If you are the leader of the unit, I HIGHLY suggest you incorporate PT into ALL of your training events.  And even if you’re not the person in charge, you can still do some of the things I mentioned above.

Outside of Drill Weekend

If you’re like most people in the ARNG and USAR, you’re busy living life, holding down a job, spending time with your family, and doing your military responsibilities.

So what I want to do is just share some creative PT Ideas that you can do on your own and incorporate into your daily schedule. I know that not all of these will apply to you, but some will.  Take the ones that do and incorporate them into your daily life.

  1. Bike to Work – Depending on how far you live from work and what traffic is like, this might be a great option.  Not only will it save you money in gas, but it will also give you some good exercise and fresh air.
  2. Take the Stairs Instead of the Elevator – Depending upon the office building you work at, make it a point to always take the stairs instead of the elevator.  Walking those stairs will help a lot.
  3. Find a Gym Buddy – I’ve found that one good way to stay in shape is to have a gym buddy; someone you can be accountable to.  Let’s face it, when you have someone to work out with, you’re more likely to keep working out.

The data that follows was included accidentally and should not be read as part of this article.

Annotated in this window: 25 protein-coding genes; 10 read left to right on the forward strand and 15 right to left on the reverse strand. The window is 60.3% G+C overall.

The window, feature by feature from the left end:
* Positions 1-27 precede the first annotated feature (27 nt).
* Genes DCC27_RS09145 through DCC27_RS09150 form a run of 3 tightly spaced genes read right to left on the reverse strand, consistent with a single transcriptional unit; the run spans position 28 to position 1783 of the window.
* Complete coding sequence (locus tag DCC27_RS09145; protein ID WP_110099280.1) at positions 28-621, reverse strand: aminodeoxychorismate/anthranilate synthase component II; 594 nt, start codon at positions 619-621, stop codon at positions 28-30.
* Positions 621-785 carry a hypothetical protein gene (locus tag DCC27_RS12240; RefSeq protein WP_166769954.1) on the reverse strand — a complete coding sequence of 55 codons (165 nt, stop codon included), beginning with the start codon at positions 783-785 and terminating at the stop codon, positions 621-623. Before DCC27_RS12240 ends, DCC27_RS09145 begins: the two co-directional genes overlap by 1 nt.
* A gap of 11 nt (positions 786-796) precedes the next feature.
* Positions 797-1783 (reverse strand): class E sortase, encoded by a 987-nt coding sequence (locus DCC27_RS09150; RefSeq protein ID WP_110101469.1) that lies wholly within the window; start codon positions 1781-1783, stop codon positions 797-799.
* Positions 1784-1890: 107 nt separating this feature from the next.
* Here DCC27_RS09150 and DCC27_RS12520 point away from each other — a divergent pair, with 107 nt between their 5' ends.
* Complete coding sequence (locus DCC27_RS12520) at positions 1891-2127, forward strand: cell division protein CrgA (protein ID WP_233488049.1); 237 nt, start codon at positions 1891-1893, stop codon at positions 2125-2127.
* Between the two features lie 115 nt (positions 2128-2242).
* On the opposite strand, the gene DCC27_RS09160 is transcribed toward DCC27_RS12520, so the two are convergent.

4. Join a Running Club – Most towns have at least one running club.  Join one of these clubs and attend the events when you can.  You will make new friends and you will have fun.  Plus, you will become a better runner.
  5. Wear a Pedometer – You can buy a pedometer for less than $10 and keep track of how many steps you take each day.  Make a game out of it and see if you can take more steps each day than you did the day before.  Keep a log of how many steps you do each day, week, month and year.
  6. Park Far Away from Your Office – Most people look for the parking spot closest to their office.  I encourage you to do the opposite.  Find the parking spot in the parking lot the farthest away from your office and park there.  The adding walking will do you some good.
  7. Home Work Out Programs – There are tons of home work out programs, like Insanity and P90X.  Consider doing some of these programs on your own.  You will get stronger and improve your stamina, fitness and improve your PT Score as well.